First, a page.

Best Time to See Aurora Borealis

7 Points to Consider Best Time to See Aurora Borealis

“When is the best time to see aurora borealis?” That’s probably the most asked question regarding the Northern Lights, and in this article, I’m going to provide you with a complete answer to that question. Generally, the Northern Lights season spans from September to March, but the best time to see aurora borealis depends on various factors.

That’s why I’ve created this guide – to help you determine the most ideal time for you personally to witness the Northern Lights. I’ll summarize the whole thing in a super handy month-by-month overview. So, grab a pen and a notepad because you’re in for a ride!

Best Time to See Aurora Borealis

Best time to see aurora borealis

1. Temperature

The Northern Lights are most visible within the Arctic Circle, where it tends to get pretty cold. From November to March, temperatures drop, with January and February having the lowest averages. If you want to avoid extreme cold, it’s best to go in the beginning of the Northern Lights season, in September or October. The average temperature also determines the clothing you’ll need to bring or purchase, especially if you’re not accustomed to colder climates.

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2. Snow

Snow is important to consider when planning your trip. In the Arctic, heavy snowfall, which usually occurs from the end of November until March, can make some places inaccessible. Keep in mind that the amount of snow also affects the types of activities you can do. While more snow is ideal for activities like dog sledding or snowmobiling, if you prefer hiking, it’s better to go earlier in the season when trails are more accessible.

3. Season

The landscape changes throughout the Northern Lights season, especially concerning the presence of snow and ice. In the beginning, autumn colors start to appear, creating beautiful hues in the sky and the landscape. However, as winter sets in and snow covers everything, the landscape becomes more monotoned. Additionally, earlier in the season, rivers and lakes remain ice-free, allowing for reflections of the Northern Lights in the water.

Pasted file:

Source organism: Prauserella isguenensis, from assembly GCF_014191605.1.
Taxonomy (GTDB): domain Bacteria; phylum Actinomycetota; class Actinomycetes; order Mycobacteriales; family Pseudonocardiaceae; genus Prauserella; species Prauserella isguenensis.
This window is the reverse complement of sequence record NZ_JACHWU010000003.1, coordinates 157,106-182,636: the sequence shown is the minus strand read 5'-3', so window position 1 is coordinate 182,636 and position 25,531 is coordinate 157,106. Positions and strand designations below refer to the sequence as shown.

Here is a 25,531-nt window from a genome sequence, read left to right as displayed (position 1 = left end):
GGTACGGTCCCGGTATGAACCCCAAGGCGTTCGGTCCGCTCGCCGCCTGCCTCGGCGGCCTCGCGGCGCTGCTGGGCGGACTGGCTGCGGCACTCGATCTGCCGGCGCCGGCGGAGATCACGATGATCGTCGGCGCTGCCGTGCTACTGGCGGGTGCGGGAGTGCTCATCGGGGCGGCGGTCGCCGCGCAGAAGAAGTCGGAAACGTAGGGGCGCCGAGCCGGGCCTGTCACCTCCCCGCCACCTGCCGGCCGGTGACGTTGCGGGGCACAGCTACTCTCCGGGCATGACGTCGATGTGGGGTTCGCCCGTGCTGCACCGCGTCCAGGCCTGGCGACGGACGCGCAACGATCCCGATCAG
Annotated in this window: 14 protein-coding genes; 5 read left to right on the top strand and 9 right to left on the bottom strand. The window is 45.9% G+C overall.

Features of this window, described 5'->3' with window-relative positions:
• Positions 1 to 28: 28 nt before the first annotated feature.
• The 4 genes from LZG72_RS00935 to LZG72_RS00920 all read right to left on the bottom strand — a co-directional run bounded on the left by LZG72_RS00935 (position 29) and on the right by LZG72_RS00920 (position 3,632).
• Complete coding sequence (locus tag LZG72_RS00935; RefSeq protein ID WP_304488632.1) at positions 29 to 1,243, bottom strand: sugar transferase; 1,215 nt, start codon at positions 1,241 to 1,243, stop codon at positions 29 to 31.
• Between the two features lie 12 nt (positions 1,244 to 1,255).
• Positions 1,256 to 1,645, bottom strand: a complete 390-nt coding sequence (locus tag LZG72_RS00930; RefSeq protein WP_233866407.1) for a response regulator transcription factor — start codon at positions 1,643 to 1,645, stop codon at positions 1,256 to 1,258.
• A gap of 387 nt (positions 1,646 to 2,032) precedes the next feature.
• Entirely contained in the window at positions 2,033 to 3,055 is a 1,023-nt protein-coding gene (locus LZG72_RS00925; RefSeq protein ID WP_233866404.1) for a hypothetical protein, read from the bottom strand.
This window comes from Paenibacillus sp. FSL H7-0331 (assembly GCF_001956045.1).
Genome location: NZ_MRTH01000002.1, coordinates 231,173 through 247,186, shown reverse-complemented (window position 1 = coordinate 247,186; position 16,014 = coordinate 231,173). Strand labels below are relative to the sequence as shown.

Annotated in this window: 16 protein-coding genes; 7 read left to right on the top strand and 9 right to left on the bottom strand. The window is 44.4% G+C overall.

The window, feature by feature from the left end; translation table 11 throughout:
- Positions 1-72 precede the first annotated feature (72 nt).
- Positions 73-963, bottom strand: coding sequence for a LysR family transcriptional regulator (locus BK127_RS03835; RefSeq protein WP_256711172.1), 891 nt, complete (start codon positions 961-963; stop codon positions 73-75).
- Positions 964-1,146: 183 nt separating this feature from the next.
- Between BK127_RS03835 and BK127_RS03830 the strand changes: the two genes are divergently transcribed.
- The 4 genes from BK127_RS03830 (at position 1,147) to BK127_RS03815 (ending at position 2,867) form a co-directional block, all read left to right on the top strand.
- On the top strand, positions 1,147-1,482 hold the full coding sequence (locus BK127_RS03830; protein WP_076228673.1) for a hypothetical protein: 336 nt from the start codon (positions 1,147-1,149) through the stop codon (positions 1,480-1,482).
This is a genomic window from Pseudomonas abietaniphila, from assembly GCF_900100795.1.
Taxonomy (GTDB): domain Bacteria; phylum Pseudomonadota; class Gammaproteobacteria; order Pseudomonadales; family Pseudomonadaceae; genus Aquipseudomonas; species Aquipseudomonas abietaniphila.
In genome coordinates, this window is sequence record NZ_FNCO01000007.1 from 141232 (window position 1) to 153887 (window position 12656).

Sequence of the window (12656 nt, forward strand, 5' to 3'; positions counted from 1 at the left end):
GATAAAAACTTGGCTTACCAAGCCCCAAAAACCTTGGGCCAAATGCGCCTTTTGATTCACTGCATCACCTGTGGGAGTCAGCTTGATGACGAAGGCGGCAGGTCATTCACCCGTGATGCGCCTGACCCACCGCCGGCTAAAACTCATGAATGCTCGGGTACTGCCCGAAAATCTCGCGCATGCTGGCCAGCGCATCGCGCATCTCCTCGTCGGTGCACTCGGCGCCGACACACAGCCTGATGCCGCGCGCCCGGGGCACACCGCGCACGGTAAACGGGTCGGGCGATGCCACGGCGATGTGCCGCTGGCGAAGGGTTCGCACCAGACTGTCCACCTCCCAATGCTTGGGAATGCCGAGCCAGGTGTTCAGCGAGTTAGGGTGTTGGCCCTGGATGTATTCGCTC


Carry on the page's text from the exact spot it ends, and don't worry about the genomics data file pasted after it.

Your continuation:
4. Tourism

Best Time to See Aurora Borealis

Popular Northern Lights destinations, like Tromso in Norway, experience a peak tourist season around Christmas and New Year’s. While celebrating the holidays under the Northern Lights can be magical, if you prefer a quieter experience, it’s advisable to avoid this time.

5. Daylight

In the northernmost regions, there are two months in the year when the sun does not rise above the horizon, known as the Polar Nights. This period, which occurs during the winter, brings long and dark nights, making it popular for Aurora hunting. However, it’s essential to consider the limited daylight for other activities during this time.

6. Equinoxes

Speculation suggests that the Vernal and Autumnal equinoxes, around March 20th and September 20th, are good times to see the Northern Lights. During these times, there are more geomagnetic storms, resulting in a higher chance of witnessing the Aurora. Late September or late March might be considered ideal, but keep in mind that you’ll have to stay up later due to longer daylight hours.

7. Moon

The brightness of the night is crucial for seeing the Northern Lights, and the presence of a bright moon can impact visibility. A full moon may drown out a weak Aurora display, but it can enhance a strong display by lighting up the foreground and changing the sky’s color. Checking the phase of the moon online before planning your trip can help you avoid a full moon if desired.

So, these are the seven essential points to consider best time to see aurora borealis when planning your Northern Lights trip. This comprehensive guide aims to provide a complete answer to the age-old question of when is the best time to see aurora borealis. Now, you can determine the best time to see aurora borealis for you personally.

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